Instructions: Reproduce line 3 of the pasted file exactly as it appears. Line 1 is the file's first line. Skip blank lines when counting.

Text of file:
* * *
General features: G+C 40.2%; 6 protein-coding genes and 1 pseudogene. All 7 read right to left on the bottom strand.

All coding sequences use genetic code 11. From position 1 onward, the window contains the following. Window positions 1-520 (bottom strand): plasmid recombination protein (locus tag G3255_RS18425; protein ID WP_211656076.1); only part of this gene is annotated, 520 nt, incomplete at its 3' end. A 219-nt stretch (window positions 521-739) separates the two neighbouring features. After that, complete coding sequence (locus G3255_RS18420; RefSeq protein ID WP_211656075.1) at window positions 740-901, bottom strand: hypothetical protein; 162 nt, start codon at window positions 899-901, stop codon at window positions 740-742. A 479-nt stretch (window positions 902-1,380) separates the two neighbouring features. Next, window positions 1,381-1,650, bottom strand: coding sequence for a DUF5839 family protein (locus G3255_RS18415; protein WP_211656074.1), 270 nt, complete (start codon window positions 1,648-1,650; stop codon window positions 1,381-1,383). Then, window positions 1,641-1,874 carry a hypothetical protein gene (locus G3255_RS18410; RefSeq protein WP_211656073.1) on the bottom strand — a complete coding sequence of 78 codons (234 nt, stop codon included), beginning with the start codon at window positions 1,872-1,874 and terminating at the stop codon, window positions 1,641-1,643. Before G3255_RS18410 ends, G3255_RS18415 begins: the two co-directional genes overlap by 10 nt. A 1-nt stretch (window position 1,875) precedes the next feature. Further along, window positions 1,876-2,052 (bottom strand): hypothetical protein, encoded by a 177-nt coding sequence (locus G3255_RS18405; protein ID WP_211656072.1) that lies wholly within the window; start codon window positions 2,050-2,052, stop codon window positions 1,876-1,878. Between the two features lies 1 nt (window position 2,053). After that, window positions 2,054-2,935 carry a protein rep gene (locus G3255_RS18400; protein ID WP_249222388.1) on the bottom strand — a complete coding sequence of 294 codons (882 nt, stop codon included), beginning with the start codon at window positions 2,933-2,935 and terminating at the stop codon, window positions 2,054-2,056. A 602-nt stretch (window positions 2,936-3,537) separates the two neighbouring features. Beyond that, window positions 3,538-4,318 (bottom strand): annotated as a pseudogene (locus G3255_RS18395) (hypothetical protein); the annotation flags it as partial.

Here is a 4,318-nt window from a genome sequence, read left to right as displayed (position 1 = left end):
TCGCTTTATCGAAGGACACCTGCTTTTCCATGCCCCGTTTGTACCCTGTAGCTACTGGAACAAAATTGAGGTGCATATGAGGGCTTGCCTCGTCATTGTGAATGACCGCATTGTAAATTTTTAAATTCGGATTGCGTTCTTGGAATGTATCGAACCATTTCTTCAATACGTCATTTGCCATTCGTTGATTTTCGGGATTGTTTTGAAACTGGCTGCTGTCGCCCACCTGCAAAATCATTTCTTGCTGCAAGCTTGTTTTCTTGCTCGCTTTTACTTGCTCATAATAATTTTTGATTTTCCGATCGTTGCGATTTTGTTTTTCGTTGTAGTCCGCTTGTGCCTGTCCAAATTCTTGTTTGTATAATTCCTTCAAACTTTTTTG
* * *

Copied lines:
Here is a 4,318-nt window from a genome sequence, read left to right as displayed (position 1 = left end):